“While it is be­com­ing more and more ac­cept­able to be openly gay or trans in Ja­pan, cer­tain stigma from older gen­er­a­tions mean places like Girls’ Club are very im­por­tant.”

Re­cently, I found my­self at­tracted to a trans man. But he doesn’t have a pe­nis. And that’s a game changer for me. So now, I sit here, and now, I’m trans­pho­bic. @pee­jay­bren­nan

I just took a three-year-old Buz­zfeed quiz ti­tled How Trans­pho­bic Are You? What struck me the most was how ob­vi­ous the ques­tions seemed, how quickly our so­ci­ety has adapted in re­la­tion to this is­sue. No, it’s not OK to ask some­one about their surg­eries with­out per­mis­sion. And I’m sorry, but drag queens and trans peo­ple are clearly not the same, duh. By to­day’s stan­dards the quiz is re­fresh­ingly un­nec­es­sary. I fin­ished and breathed a sigh of re­lief as I was told that I was not trans­pho­bic. Well, if Buz­zfeed tells me, it must be true.

I took this quiz for a very spe­cific rea­son. Re­cently, I found my­self at­tracted to a trans man. I find his de­ter­mi­na­tion to live a full and happy life in the face of some pretty harsh ad­ver­sity at­trac­tive. And he is not only liv­ing, he is thriv­ing. He’s hand­some. He works with his hands and can make fur­ni­ture (very Nordic in its de­sign, which I love). He can act; we’ve acted to­gether and I think he’s great, and I’m very judg­men­tal when it comes to act­ing. He can take a damn good photo, and not in a va­pid In­sta­gram THOT trap kind of way. I mean, he can frame a pic­ture and cap­ture an au­then­tic feel­ing or moment. He loves his dog and there is noth­ing that tells me more about one’s heart than their love of an­i­mals.

But he doesn’t have a pe­nis. And that’s a game changer for me. So now, I sit here, and now, I’m trans­pho­bic.

When I was deeply in the closet and would fan­ta­sise about liv­ing an openly gay life, hav­ing sex was al­ways a part of that fan­tasy. And guess what? I re­ally like dicks. I know that sounds ba­nal, maybe, but it’s the truth. Part of what I un­der­stood my sex­ual lib­er­a­tion would in­volve was contact with penises. The joy was in the thought that I could touch an­other man’s gen­i­talia, more­over he would want me to touch his pe­nis. I used to imag­ine what that would be like. I even used to shy away from look­ing at an­other guy’s pe­nis in the gym be­cause I knew how much I was at­tracted to them.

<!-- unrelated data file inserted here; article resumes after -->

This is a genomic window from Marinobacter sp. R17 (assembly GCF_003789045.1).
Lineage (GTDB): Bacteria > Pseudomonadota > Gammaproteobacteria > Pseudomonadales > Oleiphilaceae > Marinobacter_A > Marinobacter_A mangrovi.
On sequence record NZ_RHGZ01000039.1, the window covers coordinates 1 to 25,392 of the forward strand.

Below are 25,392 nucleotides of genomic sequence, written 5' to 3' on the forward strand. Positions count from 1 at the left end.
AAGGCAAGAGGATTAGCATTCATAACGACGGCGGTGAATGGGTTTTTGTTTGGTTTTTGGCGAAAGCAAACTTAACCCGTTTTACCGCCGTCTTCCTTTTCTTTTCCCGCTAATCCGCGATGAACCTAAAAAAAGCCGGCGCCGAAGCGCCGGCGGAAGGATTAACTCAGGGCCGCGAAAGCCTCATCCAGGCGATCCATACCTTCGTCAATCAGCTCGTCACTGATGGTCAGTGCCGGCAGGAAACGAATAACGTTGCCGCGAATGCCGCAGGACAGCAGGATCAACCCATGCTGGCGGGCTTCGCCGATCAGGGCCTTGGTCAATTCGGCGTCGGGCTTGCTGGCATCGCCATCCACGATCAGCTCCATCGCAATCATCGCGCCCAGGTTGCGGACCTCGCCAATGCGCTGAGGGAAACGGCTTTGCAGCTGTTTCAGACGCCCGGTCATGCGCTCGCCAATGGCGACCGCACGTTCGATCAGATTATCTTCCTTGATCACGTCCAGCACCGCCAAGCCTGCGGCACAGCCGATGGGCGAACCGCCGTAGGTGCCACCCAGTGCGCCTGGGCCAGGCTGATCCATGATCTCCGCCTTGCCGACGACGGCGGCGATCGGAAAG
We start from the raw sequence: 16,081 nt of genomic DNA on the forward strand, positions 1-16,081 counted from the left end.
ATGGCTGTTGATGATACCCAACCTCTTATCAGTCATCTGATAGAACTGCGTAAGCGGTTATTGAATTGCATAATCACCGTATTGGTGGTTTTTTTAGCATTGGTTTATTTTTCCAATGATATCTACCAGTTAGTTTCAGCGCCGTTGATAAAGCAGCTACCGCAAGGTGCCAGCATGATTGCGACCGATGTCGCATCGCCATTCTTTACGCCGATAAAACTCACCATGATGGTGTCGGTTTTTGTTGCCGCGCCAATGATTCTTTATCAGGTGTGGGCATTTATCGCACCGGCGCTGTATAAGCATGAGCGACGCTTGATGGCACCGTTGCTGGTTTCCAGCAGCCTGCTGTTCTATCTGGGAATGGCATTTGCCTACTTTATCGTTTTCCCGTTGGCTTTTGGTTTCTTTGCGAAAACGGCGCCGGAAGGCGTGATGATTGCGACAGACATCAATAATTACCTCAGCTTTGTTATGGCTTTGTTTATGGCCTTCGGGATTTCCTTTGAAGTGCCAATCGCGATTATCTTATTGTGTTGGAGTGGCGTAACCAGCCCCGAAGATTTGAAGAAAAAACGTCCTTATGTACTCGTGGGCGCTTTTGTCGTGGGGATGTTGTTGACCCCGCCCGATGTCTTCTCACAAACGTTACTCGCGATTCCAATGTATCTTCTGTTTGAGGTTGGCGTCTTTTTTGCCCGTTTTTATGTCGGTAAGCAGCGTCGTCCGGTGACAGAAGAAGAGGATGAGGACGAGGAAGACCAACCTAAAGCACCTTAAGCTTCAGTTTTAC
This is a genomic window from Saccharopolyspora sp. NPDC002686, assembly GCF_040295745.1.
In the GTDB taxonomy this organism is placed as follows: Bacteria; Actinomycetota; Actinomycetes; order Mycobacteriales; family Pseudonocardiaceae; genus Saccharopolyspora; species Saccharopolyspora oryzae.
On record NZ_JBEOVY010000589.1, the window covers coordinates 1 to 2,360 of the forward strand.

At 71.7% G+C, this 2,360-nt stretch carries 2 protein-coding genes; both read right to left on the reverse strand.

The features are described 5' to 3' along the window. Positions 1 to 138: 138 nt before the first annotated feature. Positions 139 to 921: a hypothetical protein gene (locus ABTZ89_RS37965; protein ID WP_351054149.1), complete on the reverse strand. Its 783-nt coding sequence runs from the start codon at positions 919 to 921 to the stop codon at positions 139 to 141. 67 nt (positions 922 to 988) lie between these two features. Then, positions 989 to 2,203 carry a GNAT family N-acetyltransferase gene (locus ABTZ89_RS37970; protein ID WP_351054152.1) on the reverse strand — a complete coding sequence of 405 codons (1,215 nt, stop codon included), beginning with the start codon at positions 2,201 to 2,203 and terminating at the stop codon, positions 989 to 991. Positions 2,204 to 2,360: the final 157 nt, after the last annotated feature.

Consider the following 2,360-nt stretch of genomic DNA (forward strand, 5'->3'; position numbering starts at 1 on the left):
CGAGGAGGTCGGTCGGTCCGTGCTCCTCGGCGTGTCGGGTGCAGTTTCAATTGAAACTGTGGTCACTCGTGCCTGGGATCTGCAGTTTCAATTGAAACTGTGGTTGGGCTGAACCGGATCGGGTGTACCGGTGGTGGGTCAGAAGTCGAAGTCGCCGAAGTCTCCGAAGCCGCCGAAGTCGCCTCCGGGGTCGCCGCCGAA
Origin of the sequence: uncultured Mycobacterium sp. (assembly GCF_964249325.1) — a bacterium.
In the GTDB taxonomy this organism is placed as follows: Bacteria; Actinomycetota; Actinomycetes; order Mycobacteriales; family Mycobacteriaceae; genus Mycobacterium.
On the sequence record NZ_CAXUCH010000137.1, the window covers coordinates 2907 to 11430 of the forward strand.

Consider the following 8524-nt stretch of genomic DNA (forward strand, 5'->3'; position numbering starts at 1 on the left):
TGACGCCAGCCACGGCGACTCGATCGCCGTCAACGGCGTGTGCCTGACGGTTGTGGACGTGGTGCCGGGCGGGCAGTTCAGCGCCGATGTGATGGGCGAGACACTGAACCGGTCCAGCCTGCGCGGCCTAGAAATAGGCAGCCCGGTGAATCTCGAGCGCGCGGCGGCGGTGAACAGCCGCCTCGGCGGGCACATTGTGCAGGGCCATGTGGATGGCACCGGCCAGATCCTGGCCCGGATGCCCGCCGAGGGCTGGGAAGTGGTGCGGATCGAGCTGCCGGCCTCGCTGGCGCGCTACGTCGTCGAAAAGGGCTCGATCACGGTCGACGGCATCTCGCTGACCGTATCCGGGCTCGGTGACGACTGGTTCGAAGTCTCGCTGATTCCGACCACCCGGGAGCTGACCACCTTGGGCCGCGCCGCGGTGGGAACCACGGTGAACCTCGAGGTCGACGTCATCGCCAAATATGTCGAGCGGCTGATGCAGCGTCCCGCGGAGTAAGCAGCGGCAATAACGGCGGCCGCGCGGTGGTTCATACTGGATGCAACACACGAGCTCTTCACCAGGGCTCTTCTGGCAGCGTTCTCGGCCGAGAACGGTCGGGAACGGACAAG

When I was 12, I was sent to the locker room to find a class­mate who had dis­ap­peared af­ter gym class. The high school var­sity base­ball team was get­ting changed for prac­tice and de­cided to have some fun with this chubby be­spec­ta­cled 12 year old wandering around the room shout­ing, ‘Andrew?’ over and over.

One guy, who was ab­so­lutely beau­ti­ful, called for my at­ten­tion. I turned around to find him with his huge dick in his hand, swing­ing it like a lasso, shout­ing, ‘You like this? Yeah, look at you, you love this, don’t you?’ It was ha­rass­ment, it made me feel sick and scared, and I ran out of the locker room.

I did like it. That’s why I ran. He saw right through me and all I was do­ing was walk­ing around. I ran away be­cause I was ashamed that I liked his pe­nis, that him flash­ing me was ac­tu­ally one of the most thrilling moments of my life. It reaf­firmed in me that I was gay and that this pu­berty thing I was ex­pe­ri­enc­ing was only go­ing to get more com­pli­cated and was def­i­nitely go­ing to suck.

I’m be­ing told that my at­trac­tion to spe­cific male gen­i­talia (ie: a pe­nis) has roots in so­ci­ety’s trans­pho­bia or cis­sex­ism. At this moment, af­ter re­ally re­flect­ing on it, I dis­agree.

But then, in my mind, I place my­self in front of my trans crush and I imag­ine telling him to his face that I wouldn’t want to date him be­cause he doesn’t have a pe­nis… and it feels wrong. It feels hurt­ful. It feels trans­pho­bic.

I never un­der­stood the wife who com­plained about hav­ing to blow her hus­band. I’d al­ways want to raise my hand and vol­un­teer as tribute. I love suck­ing dick. How would you like to wake up to a blowjob ev­ery sin­gle morn­ing? That’s how much I en­joy pe­nis.

I’ve been scared to say this out loud be­cause trans­pho­bia is cer­tainly not some­thing I want to be a part of. But I feel my iden­tity, one that I’m still strug­gling with, one that I still some­what hate, is be­ing shaped into some­thing else with­out my ac­tive par­tic­i­pa­tion. All of a sud­den, what it means to be gay seems to have shifted. I could be wrong, this could be just my flawed per­cep­tion, but I am try­ing my best to keep up while re­main­ing hon­est and kind to my­self.

I spent my life hat­ing my­self for lik­ing dick and in a way it’s start­ing to feel like that all over again.

I like dick. Am I trans­pho­bic?